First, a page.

Q: What is sustainable travel and why does it matter?
A: Well, technically that's two questions, but I'll let it slide this time!
According to the United Nations World Tourism Organization, sustainable tourism "takes full account of its current and future economic, social and environmental impacts, addressing the needs of visitors, the industry, the environment and host communities."
So, in short, it's NOT just staying in a hotel with solar panels on the roof. Sustainable travel is recognizing that when we travel there is an impact, not just on ourselves, but on the communities and people we encounter during those visits. It's about making tourism a positive thing and not a destructive one.
You may have heard about Maya Bay in Thailand closing because of overtourism. You might have read about how hoards of tourists in Venice are overloading the infrastructure, damaging buildings, and making daily life miserable for all who live there. And did you know that in Africa, sometimes poachers will follow your geotagged posts on Facebook or Instagram to know where to find their next victim. In Iceland and in other countries, they're actively concerned about how to protect the natural beauty that makes them so attractive to tourists FROM those very same tourists.
In fact, there are so many stories in the world about the negative impacts of tourism that it's a topic of concern just about anywhere you visit. It's not all about hugging trees and recycling; sustainable tourism is about finding ways to travel and experience the world without destroying the beauty, culture and nature that make travel so very worthwhile in the first place.
So, how do we do that?
Well, here are some things to consider:
Make a point of interacting with locals when you travel. These one-on-one connections can give you incredible insight into their daily lives and can help you become more sensitive to the impact your travel has on them. In some areas, this might mean understanding that when you buy that scarf, you're helping them feed their families. In other destinations, it might help you understand what kinds of tourist behaviors negatively impact the local life. These types of connections are much more easily accomplished outside of a large tour group and instead with a single, reputable guide who can help you dig deeper into destination and connect with its people.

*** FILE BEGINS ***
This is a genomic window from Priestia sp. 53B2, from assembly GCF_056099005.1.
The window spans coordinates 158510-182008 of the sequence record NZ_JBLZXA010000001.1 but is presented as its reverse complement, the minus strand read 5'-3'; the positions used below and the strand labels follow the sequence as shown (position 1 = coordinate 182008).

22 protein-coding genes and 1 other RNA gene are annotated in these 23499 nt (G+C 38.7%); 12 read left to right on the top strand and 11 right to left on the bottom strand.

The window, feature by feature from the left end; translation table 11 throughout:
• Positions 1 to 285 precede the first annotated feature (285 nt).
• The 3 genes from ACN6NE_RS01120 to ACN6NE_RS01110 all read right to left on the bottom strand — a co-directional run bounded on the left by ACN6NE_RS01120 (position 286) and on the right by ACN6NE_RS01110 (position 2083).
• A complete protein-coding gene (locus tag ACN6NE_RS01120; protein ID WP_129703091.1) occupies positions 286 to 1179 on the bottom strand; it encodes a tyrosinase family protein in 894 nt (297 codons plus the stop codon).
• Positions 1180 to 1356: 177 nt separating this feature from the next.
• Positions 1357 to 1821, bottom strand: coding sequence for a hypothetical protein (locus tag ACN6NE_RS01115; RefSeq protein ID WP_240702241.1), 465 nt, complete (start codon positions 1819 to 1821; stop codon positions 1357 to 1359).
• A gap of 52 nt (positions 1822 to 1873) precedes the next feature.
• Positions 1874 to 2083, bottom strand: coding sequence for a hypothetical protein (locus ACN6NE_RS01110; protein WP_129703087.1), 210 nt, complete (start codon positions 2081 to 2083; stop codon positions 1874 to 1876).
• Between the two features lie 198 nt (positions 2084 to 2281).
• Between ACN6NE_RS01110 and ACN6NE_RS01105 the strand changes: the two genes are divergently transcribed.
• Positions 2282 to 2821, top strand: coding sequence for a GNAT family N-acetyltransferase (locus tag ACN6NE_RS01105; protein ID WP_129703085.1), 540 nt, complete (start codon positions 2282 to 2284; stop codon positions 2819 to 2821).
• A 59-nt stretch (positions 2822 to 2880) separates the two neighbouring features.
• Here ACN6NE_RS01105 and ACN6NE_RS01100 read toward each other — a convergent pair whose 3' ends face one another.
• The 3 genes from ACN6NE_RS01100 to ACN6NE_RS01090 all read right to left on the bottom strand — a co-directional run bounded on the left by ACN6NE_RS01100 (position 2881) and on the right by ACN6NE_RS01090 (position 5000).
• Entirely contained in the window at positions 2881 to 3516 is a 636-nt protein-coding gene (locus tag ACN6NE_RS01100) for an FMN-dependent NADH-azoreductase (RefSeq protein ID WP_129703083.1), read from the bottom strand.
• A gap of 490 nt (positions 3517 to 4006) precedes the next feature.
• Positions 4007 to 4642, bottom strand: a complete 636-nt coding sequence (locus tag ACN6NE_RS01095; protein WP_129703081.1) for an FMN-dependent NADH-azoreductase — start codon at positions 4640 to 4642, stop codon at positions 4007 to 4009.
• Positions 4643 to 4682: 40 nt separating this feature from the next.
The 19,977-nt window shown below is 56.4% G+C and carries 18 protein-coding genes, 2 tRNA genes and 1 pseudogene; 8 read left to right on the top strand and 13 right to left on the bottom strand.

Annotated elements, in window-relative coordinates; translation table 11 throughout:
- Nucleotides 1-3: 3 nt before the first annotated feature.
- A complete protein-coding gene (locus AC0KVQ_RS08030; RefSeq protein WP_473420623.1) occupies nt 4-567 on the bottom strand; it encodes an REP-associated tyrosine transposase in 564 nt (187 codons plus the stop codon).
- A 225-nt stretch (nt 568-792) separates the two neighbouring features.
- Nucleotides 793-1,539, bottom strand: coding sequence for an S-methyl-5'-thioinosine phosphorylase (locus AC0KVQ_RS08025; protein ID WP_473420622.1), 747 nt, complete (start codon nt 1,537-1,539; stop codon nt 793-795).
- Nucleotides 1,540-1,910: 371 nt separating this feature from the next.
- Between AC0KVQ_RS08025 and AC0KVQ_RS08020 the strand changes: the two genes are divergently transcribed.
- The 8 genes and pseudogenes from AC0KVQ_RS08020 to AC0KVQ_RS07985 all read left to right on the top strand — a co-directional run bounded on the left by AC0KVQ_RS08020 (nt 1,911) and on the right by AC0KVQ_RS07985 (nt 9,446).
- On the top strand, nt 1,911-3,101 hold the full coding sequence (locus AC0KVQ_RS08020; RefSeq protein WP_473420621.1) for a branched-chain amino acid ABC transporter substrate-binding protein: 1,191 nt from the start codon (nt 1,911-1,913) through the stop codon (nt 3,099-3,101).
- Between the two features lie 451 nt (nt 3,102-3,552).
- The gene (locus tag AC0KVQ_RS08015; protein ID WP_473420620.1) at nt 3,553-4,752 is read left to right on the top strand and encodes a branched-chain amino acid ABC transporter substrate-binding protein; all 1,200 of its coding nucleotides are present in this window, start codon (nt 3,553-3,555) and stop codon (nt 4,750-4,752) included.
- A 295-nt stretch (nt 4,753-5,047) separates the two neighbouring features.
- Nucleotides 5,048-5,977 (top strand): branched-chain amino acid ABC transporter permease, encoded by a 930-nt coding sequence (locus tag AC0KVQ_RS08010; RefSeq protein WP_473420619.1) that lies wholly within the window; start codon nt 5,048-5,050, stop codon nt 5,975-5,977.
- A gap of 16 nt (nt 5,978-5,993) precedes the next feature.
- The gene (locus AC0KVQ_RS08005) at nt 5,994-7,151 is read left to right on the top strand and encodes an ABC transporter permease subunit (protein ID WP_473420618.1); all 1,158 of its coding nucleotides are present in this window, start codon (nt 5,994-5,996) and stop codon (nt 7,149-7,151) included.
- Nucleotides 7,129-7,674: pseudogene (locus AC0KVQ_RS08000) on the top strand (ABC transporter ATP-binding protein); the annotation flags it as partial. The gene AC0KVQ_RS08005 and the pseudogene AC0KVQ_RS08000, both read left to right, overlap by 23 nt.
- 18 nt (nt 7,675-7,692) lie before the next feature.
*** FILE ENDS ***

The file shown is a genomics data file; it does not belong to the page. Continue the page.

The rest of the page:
Be aware of your impact on the environment you visit. In Iceland, that might mean not stepping on moss that will take 100 years to grow back; in other places, it might mean traveling at off-peak times, in smaller groups, or to less touristy destinations to limit your impact. Other places, it might mean simply being aware of the physical toll your visit takes on important landmarks — both man-made and natural. Think about how you can help ensure these places are in pristine condition for your kids and grandkids and all future generations.
Understand local culture and customs. Don't try to change a destination to be what you expect it to be or what you're used to. So much of the joy of traveling is in experiencing new and different cultures and customs. Join in on what the locals share with you instead of trying to impose your own customs. Because, when it comes down to it, many places are dependent financially on tourist dollars, and if every tourist who visits expects fast food on every corner, it won't take long for that expectation to be met.
Spend money locally. Tourists are huge business in many countries. And tourists can speak with their money, investing it where it can do the most good. For example, in Thailand, you can buy batik fabric from a woman with a small stall at a market who wove it herself and supports her family with her craft OR you can buy a similar fabric from a shop filled with mass-produced merchandise. It's always better, when you can, to spend your money on authentic, local products.
So, as you can see, sustainable tourism is about way more than just "being green." It means being the best possible tourist in ways that will help preserve and sustain the culture and beauty of the destinations you visit.
Sustainable tourism is important to me personally, and I'd love to help you plan a trip that benefits both you and the environment! Send me an email at email@example.com, and we can get started!